The Thai life

Where to stay when you visit the best places on earth.

The ‘Land of Smiles’ hasn’t had much to grin about of late. In the space of just over a decade, Thailand has had its currency collapse (kicking off the Asian Financial Crisis), been hammered by a tsunami that left thousands dead and seen its democracy degenerate into chaos, with protesters shutting down Bangkok’s airports in late 2008.

Front pages full of killer waves, Molotov cocktail-chucking rioters and stranded travellers delivered a king hit to the country’s tourism industry from which it is still struggling to recover.

Yet, throughout its various travails, Thailand has remained as enchanting as ever. The mouthwatering food, vibrant nightlife, golden temples, lavish palaces, spectacular beaches, bustling markets, elegant resorts and friendly natives — they’re all still there. And the chances of running into any sort of grief while visiting are minuscule. If you’re one of the many Australians with an abiding love of Thailand who’s been spooked out of visiting recently, perhaps it’s time you manned up and headed back.

To understand Trisara you need to speak to the man who designed, manages and part owns it. Fortunately, that man, Trisara group director and general manager Anthony Lark, is always on hand to greet guests when they arrive.

Lark, an Australian, made Amanpuri (located down the road from Trisara) the place the showbiz and corporate elite kicked back at during the ’90s. “When I was running Amanpuri, the owner told me: ‘Pretend that this is your house and you’re having friends come to stay with you,’” Lark responds when I ask how he attracts the movers and shakers.

“What would you do? You’d have someone there to pick them up at the airport, you’d be here to greet them when they arrived, you’d make sure you checked out their room to ensure everything was in order before they went to it, you’d share your experiences of the place with them. You’d serve them food you’d eat yourself at home.

“At the time Amanpuri started, all the most famous resorts were large hotels like Hamilton Island. Amanpuri was a small residential hotel being run almost like a Japanese ryokan. It didn’t even look like a hotel — there were no signs, no room numbers. And guests loved the unpretentiousness — some of the wealthiest people in the world went there to dress down.”

In 2000, in partnership with a couple of wealthy backers, Lark got the opportunity to build his own dream resort — in effect, to out-Amanpuri Amanpuri. Since opening in 2004, Trisara has been showered with awards from the likes of Condé Nast Traveller and luxe bible the Robb Report and graced with the presence of everyone from Hillary Clinton, to Roger Federer, to Björn Ulvaeus from ABBA.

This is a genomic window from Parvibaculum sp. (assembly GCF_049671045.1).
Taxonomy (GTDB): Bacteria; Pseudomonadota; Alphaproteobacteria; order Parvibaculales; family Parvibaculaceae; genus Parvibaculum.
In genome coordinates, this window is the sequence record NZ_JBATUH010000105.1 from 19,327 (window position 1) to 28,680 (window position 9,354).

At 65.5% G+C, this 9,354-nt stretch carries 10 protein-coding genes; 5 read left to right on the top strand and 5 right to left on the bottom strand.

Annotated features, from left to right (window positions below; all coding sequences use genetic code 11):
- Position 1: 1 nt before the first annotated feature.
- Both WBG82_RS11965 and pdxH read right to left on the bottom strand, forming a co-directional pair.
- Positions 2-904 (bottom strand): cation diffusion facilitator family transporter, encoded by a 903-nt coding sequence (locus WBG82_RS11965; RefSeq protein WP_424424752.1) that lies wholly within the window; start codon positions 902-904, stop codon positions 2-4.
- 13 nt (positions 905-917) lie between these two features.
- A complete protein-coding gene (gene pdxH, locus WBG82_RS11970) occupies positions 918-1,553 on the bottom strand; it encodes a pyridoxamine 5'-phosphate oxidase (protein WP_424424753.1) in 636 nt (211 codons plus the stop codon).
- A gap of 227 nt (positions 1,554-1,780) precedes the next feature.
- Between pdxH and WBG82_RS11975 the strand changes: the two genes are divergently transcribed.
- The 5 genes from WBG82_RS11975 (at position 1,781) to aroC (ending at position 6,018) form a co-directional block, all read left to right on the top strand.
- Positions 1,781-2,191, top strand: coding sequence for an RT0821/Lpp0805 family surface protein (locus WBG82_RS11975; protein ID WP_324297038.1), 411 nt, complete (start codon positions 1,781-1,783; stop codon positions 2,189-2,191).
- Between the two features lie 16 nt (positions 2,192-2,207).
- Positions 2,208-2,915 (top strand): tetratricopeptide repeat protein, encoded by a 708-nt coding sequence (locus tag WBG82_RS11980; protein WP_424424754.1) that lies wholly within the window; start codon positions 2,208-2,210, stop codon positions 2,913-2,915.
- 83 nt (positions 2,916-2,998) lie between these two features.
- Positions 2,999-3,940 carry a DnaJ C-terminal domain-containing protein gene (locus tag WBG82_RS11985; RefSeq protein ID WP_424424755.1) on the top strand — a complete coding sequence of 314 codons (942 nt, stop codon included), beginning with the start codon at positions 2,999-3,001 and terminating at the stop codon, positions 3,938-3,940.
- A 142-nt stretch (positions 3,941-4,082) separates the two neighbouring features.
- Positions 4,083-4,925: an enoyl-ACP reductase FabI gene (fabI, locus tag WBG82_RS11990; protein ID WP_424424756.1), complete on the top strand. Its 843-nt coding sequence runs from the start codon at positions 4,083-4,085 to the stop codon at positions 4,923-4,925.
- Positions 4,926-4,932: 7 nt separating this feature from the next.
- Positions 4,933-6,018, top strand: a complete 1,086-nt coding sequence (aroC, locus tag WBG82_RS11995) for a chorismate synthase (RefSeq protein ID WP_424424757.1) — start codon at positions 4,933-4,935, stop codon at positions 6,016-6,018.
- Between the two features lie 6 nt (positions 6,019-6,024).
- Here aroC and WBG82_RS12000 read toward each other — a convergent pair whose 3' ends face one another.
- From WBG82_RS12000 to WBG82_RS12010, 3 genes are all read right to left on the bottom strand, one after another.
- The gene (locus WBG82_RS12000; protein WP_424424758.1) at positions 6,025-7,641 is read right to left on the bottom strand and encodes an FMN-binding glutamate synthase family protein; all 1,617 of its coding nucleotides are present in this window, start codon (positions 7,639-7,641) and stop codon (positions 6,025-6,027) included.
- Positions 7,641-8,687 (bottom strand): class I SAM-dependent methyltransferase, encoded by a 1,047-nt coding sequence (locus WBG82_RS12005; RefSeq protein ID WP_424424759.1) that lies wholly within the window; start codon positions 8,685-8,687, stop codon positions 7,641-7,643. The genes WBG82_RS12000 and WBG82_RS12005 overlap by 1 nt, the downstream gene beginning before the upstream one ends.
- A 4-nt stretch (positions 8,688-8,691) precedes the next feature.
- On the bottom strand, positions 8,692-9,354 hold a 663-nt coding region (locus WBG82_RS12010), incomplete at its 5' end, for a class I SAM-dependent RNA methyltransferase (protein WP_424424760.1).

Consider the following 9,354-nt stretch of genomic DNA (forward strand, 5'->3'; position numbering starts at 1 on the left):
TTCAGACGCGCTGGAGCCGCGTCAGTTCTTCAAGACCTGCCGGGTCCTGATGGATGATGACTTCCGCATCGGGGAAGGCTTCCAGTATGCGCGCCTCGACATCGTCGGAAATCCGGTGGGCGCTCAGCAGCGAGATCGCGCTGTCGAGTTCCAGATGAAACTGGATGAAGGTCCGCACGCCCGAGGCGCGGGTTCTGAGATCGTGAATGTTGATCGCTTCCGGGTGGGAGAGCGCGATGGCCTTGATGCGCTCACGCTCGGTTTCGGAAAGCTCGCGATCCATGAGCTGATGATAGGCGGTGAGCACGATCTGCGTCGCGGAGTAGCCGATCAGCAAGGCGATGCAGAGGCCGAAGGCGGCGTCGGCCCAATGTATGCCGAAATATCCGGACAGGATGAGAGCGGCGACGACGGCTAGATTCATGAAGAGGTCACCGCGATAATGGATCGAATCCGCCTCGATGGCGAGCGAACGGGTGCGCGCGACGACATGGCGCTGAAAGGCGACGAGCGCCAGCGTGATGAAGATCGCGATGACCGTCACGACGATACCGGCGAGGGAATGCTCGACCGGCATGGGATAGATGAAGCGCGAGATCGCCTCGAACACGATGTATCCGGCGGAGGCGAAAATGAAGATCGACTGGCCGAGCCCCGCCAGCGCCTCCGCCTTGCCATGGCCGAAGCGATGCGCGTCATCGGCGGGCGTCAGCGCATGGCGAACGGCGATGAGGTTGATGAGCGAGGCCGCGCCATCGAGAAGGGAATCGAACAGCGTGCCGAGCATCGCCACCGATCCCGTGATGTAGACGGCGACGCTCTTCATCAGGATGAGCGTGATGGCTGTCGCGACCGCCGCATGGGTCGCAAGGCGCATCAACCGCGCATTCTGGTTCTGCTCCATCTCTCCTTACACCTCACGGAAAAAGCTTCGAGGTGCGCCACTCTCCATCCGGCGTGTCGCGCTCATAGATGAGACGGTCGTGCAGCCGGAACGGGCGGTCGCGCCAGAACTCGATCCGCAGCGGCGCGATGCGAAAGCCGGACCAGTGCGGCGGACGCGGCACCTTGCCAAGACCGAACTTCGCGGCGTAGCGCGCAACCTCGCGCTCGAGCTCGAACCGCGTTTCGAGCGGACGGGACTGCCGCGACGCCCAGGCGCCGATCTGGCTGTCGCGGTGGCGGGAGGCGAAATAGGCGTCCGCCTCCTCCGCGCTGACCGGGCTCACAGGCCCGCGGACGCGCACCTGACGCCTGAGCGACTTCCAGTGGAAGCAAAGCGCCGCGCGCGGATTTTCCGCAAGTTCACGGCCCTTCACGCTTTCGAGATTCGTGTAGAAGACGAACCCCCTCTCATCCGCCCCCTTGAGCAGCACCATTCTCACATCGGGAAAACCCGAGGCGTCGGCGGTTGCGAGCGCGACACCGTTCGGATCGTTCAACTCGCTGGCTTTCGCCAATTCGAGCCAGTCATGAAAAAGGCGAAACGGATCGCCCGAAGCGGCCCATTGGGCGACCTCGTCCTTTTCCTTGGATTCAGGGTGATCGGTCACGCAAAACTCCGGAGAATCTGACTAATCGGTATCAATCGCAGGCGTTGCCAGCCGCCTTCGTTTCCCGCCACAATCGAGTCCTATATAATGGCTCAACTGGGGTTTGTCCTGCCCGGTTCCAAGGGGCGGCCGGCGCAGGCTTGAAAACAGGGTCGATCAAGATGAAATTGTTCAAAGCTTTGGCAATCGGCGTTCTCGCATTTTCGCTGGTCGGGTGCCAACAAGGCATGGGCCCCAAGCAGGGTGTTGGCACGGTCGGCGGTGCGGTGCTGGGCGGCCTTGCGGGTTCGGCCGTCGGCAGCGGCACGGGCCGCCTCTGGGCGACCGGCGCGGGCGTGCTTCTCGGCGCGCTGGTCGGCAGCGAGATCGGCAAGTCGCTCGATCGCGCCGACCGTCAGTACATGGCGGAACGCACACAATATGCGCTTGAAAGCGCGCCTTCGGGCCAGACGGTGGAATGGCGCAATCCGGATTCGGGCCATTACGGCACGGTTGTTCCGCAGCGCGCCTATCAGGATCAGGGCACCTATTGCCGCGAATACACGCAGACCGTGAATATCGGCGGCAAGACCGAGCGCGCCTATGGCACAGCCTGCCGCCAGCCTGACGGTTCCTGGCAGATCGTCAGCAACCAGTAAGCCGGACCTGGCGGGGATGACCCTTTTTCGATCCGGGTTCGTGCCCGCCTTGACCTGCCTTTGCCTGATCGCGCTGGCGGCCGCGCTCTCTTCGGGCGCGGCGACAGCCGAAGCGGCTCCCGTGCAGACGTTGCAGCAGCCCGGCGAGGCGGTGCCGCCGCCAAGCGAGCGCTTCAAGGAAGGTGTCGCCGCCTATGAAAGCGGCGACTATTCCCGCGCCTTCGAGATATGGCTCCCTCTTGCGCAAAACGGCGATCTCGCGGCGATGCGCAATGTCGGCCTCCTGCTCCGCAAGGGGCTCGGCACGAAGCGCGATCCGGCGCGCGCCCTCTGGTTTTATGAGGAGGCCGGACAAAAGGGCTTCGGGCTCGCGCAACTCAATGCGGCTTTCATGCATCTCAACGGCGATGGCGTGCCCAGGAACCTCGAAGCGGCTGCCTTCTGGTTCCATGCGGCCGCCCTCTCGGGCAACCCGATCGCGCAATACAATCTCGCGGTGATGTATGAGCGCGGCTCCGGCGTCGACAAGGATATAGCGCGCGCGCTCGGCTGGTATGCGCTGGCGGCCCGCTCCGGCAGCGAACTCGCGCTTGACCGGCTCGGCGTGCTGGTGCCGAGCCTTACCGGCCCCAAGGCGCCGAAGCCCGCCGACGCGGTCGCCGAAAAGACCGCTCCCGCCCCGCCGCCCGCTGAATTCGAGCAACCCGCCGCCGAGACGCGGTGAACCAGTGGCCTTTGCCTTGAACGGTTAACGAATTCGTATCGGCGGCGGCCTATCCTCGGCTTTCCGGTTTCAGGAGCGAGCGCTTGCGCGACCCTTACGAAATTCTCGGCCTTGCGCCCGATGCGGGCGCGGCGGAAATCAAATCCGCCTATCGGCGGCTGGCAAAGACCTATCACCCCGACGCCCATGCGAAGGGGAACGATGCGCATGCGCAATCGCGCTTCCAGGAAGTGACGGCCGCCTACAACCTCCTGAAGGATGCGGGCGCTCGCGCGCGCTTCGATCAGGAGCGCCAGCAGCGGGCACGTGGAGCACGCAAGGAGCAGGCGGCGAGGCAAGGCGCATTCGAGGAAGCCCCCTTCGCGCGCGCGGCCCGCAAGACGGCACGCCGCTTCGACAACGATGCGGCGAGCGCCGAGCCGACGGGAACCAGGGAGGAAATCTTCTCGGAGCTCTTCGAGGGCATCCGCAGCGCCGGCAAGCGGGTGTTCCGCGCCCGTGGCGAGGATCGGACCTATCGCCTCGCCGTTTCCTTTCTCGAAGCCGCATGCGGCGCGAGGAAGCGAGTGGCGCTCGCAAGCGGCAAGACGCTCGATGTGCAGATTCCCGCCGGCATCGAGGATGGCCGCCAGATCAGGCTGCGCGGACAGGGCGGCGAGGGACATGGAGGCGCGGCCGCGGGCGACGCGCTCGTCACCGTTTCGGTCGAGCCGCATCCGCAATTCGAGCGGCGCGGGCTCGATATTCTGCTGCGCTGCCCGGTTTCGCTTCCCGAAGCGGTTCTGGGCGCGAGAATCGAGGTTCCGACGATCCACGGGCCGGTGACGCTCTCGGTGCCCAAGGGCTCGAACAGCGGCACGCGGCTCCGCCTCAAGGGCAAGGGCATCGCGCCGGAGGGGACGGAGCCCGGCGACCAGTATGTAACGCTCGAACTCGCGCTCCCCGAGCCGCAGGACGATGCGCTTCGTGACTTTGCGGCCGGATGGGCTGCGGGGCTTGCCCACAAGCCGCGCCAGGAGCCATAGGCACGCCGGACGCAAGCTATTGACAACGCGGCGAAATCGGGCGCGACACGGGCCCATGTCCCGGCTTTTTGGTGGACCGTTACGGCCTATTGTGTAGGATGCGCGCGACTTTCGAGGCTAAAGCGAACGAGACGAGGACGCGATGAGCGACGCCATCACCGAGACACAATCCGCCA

“Those kind of people come here and ask me on day one: ‘No-one is going to hassle me, are they?’ I tell them ‘Nuh’,” laughs Lark. “A few days later they’ll ask me, ‘Has anybody said anything about me?’ and I’ll tell them, ‘Nuh’.

A few days after that, they’ll come up to me and say, ‘You know, if anyone wants a photograph or autograph, I’m available…’”

The secret of Trisara’s success is that all guests get the rock star treatment. “I wanted to create a resort were there were no second-class citizens,” Lark says. “All the villas and residences here face the sea. Every room has, at least, its own private 10- metre pool. We got the best teak and marble in. Neil Perry is a friend of mine, so I got him in as a consulting chef. And privacy was paramount — no-one can see into your villa and no-one, including paparazzi, is going to bother you here.”

Indeed, Trisara is so impressive that there’s not much reason to venture outside its gates. Want to do yoga or Pilates? There are highly qualified instructors on hand. Has seeing all those blissed-out Buddhist monks inspired you to want to learn to meditate? There’s an expert around for that too. Thai cooking’s more your thing? Have a one-on-one tutorial with one of the resort’s top chefs. Got some aggression you need to vent? How about some Muay Thai (Thai kickboxing) lessons? And there’s also an enormous library of DVDs, books and CDs (you can download the latter on to one of the iPods the resort supplies to plug into the stereo at your villa).

One thing you can’t experience without going offsite is Phuket’s spectacular coastline and neighbouring islands, which have provided locations for films such as The Man With The Golden Gun (Phang Nga Bay) and The Beach (Phi Phi). Depending on how much coin you want to shell out, Trisara has an armada of yachts, catamarans and speedboats at its disposal to ferry you around both the well-known attractions and the more obscure and unspoiled bays and beaches.